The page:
The White House has nominated Dr. Karen DeSalvo to be assistant secretary for health at HHS. If confirmed by the Senate, DeSalvo would leave her post as head of the department's Office of the National Coordinator for Health Information Technology.
DeSalvo, 49, was hired to lead the ONC in 2013. Last year HHS made her acting assistant secretary for health and tasked her with helping the administration manage the department's Ebola response.
At first, ONC indicated DeSalvo would leave the agency and said Lisa Lewis, its chief operating officer, would assume interim leadership.
But stakeholders objected, said Jeff Smith, senior policy adviser for the College of Health Information Management Executives. Smith said the prospect of DeSalvo's departure will be better received this time.
Last fall, the ONC was juggling regulatory changes in the CMS' incentive program for electronic health records and crafting a report mapping out the agency's future and a strategy for achieving interoperability among IT software and devices. Much of that work has been completed.
“The anxiety is not as high now as it was in the summer and fall of last year,” Smith said. He added that DeSalvo's experience and abilities will serve HHS well. The department's initiative to boost value-based pay, he noted, depends on strong health IT infrastructure and data-sharing.
Other industry observers, though, were a bit less sanguine about the move. Robert Tennant, the director of health IT policy at the Medical Group Management Association, said the departure “leaves a significant vacuum in the HIT community.” DeSalvo, he said, has shown “tremendous leadership” during her tenure and her successor will face significant challenges, such as the need for effective EHR certification requirements. The certification program, led by the ONC, provides a seal of approval that an EHR system will allow providers to fulfill the government's requirements for meaningfully using health IT.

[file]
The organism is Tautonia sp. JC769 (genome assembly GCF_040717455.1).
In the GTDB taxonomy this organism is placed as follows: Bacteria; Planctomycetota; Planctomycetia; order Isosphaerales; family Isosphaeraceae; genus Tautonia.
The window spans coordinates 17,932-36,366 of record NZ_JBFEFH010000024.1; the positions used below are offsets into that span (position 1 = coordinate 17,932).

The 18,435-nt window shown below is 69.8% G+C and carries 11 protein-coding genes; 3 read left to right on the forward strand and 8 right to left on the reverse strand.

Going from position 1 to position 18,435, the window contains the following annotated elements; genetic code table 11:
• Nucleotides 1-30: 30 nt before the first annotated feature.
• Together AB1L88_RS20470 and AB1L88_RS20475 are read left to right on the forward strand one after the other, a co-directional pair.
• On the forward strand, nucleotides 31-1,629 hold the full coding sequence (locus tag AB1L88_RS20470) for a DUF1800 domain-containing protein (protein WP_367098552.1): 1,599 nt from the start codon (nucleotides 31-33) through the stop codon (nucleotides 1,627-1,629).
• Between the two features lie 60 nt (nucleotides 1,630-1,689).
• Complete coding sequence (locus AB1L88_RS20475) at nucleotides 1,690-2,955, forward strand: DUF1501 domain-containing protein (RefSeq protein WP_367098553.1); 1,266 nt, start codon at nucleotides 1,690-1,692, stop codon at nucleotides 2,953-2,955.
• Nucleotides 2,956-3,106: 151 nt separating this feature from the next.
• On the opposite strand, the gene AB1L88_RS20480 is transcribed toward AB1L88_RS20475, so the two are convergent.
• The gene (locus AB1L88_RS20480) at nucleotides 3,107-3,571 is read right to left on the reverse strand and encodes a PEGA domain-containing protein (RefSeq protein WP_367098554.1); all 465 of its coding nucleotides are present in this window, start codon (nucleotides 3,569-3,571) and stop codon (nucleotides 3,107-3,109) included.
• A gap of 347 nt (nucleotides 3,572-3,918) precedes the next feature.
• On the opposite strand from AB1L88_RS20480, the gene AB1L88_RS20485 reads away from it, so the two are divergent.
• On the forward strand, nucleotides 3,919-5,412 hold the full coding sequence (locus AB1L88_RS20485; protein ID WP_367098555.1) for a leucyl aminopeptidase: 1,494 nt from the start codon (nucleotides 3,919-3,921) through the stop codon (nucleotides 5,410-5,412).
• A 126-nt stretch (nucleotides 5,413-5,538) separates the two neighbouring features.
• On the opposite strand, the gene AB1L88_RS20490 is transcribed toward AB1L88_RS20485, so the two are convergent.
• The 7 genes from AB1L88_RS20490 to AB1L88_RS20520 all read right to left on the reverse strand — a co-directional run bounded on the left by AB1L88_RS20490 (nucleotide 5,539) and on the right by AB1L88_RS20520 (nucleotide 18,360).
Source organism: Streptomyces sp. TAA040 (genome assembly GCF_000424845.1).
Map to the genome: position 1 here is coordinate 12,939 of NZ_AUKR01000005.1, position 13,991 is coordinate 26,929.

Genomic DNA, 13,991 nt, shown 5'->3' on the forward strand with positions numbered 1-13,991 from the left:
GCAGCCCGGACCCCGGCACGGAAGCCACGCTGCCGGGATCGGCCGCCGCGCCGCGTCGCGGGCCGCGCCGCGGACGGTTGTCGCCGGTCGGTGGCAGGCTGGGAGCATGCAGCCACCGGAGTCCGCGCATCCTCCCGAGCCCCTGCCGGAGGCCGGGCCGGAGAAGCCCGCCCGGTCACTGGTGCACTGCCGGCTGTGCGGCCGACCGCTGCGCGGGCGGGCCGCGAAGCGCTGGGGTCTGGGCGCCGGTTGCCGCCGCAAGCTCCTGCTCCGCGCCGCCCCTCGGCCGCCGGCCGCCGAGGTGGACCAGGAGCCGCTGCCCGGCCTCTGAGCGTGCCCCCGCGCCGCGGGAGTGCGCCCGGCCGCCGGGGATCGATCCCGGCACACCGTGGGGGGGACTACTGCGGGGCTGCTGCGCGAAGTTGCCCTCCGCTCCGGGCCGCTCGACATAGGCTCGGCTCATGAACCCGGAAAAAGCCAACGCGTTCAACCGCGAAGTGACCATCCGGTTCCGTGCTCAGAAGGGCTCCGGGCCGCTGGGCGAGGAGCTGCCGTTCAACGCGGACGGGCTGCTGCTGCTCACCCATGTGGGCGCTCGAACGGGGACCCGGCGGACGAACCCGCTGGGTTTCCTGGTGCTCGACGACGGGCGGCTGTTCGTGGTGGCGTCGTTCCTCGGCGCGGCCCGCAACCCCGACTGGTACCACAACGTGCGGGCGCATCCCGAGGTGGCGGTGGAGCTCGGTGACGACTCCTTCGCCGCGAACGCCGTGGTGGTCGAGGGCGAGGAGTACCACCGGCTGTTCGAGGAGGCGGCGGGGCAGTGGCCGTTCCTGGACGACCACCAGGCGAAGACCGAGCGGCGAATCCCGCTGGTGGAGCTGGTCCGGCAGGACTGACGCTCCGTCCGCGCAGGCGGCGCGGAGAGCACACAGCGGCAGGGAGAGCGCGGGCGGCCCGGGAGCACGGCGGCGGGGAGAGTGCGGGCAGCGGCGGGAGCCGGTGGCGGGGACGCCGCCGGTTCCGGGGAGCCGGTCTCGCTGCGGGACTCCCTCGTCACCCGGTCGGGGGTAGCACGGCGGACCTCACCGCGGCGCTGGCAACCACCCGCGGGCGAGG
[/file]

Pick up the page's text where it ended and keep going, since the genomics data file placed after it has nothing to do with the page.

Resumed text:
Eric Helsher, the vice president of client success at Epic Systems Corp., said that the “lack of continuity in that role is a bit challenging.” Early speculation among health IT sources inside and outside of government has centered on Dr. Jon White, the agency's acting deputy coordinator, as a potential successor.
“The office has a very long history of bringing in current physicians to the post,” Smith said. “I think it's a very high likelihood that it's an M.D.”
Smith added that he hopes DeSalvo's successor has experience with implementing EHRs in clinical settings. “The number of qualified folks for this position is astronomically higher than, say, five years ago,” he said.
She previously was health commissioner for the city of New Orleans, where she was credited with deploying health information technology in innovative ways to improve public health.
Modern Healthcare recently named DeSalvo one of the Top 25 Women in Healthcare.